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Entropy strikes back! | 244 comments | Create New Account
Comments belong to whoever posts them. Please notify us of inappropriate comments.
Entropy strikes back!
Authored by: Anonymous on Tuesday, May 21 2013 @ 11:04 PM EDT
My apologies sir but I do believe you are confused about certain terms.
"Salt" in cryptography is not used to increase entropy (for it is
generally left unhashed/encrypted and actually doesn't increase entropy at all)
but instead it is used to prevent rainbow tables (tables of pre-computed hashes
to compare passwords to) from being effective as it increases their size
immensely (attempting to make the space/speed tradeoff tilted very far away from
space).

I am slightly confused by your explanation of entropy, but I think it is also
misinformed. Entropy is the number of ways a system can be arranged, that is to
say if I have a 8 character all lower case system, there are 26^8 ways it can be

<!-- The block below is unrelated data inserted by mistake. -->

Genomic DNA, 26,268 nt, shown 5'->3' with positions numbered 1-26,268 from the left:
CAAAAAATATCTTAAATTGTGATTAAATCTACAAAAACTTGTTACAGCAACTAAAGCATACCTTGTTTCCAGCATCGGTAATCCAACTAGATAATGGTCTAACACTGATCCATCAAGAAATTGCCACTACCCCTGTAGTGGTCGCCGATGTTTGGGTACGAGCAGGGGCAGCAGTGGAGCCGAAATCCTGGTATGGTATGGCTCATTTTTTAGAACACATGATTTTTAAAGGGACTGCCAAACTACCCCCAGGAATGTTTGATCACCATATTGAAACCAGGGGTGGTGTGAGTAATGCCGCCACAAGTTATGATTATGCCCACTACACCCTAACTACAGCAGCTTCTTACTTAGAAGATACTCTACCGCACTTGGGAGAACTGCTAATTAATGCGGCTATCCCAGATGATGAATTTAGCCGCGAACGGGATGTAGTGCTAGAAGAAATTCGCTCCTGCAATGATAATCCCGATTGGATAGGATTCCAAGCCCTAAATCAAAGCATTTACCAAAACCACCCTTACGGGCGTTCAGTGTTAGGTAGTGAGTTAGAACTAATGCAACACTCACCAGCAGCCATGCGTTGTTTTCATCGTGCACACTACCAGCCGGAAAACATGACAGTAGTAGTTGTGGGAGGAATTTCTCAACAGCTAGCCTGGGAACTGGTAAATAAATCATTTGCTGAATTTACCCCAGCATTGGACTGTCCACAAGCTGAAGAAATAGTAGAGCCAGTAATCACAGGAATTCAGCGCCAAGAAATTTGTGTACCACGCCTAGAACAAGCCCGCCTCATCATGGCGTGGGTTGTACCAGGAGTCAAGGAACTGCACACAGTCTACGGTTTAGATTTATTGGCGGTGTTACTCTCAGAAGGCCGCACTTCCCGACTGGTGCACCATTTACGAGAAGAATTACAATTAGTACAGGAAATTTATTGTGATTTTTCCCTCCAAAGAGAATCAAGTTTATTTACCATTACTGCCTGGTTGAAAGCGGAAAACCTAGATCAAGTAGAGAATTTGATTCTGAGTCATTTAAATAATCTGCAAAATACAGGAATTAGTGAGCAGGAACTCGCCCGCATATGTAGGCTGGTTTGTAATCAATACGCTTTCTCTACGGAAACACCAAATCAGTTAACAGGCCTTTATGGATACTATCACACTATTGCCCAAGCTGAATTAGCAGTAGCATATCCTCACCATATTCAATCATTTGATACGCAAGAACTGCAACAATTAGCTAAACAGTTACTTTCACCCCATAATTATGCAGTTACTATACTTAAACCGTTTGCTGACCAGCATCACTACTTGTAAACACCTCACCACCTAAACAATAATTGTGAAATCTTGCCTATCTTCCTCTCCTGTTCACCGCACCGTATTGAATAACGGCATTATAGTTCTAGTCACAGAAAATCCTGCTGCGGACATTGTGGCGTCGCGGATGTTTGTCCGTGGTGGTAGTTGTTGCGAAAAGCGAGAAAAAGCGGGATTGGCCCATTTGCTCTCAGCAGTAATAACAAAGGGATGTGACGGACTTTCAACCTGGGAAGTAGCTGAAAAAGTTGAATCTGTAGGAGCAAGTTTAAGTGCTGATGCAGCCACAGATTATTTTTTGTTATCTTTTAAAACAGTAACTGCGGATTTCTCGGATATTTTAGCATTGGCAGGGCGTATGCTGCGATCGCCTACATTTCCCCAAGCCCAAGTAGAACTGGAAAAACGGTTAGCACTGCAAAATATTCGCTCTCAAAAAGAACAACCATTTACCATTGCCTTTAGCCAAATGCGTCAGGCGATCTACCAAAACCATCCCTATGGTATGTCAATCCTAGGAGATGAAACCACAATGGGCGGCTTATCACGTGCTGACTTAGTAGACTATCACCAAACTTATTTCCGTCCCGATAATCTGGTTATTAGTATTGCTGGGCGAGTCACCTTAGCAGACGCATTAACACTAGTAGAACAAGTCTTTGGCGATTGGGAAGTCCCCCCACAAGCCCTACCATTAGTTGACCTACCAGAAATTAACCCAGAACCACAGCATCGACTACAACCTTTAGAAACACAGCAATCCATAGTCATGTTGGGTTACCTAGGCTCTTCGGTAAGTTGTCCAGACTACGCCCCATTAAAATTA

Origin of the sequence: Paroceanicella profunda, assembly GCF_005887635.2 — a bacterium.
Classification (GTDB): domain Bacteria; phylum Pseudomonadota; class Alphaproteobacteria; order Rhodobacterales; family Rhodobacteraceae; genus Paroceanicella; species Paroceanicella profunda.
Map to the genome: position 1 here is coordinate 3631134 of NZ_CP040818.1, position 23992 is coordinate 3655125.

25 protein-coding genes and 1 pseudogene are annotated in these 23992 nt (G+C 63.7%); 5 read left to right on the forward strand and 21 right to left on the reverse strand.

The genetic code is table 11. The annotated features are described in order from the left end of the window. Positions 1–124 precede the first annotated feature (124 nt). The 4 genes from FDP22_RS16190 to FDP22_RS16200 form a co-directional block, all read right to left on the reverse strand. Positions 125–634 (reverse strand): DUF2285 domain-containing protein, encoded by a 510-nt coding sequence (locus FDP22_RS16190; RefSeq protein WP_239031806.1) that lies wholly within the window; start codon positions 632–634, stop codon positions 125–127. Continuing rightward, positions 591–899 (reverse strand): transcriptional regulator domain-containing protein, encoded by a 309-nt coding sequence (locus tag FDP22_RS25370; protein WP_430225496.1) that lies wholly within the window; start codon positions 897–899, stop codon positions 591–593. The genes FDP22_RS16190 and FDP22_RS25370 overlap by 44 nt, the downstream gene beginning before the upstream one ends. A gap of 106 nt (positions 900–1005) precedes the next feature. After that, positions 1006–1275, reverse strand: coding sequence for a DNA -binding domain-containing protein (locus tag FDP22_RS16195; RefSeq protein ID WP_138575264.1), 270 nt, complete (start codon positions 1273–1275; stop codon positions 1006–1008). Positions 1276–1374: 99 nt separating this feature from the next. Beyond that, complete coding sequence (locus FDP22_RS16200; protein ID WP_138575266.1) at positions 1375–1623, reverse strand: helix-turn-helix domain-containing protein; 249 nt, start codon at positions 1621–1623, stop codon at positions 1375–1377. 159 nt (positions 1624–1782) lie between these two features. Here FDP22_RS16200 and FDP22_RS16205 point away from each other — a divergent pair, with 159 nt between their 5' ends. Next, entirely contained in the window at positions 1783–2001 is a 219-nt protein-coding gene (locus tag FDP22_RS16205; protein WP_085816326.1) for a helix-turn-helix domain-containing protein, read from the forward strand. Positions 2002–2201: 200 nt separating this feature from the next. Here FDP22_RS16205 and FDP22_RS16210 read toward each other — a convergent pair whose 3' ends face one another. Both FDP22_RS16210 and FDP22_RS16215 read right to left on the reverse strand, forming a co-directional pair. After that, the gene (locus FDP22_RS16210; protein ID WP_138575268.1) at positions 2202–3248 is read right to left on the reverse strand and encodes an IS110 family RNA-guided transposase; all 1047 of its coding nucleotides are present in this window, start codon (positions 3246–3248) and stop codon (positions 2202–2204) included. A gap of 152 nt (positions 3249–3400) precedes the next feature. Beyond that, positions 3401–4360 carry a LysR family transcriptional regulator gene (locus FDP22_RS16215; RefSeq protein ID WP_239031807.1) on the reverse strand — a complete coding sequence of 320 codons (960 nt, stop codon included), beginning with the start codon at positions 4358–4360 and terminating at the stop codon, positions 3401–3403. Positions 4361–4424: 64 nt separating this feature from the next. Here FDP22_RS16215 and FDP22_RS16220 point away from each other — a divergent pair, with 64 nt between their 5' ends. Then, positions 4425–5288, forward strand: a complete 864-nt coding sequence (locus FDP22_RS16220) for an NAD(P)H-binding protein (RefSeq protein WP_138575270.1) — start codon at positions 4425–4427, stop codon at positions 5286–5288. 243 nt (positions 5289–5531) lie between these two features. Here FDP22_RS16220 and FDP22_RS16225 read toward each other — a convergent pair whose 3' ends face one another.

arranged, or the system has an entropy of 26^8. While if I have 9 lowercase
characters, there are 26^9 ways they can be arranged. Any compression algorithm,
should either leave entropy alone (lossless algorithms, for example getting rid
of that 8th bit in ascii doesn't hurt anything but makes it smaller), or should
create less entropy (lossy algorithms, where you just assume certain results are
less likely to exist, and therefore don't, or it is an unimportant distinction
(who cares if the pixel is 1 degree blue-er)).

Also do remember, that an image format, if done carefully, could make any
message of the correct size, a 'sensible' answer (if it's just noise, oh well).
After all, all an image is is 5 or so numbers per pixel specifying their red
green blue colors brightness and transparency values, usually compressed in some
(lossy) way. So you can interpret any binary of the right size, as an image.

[ Reply to This | Parent | # ]

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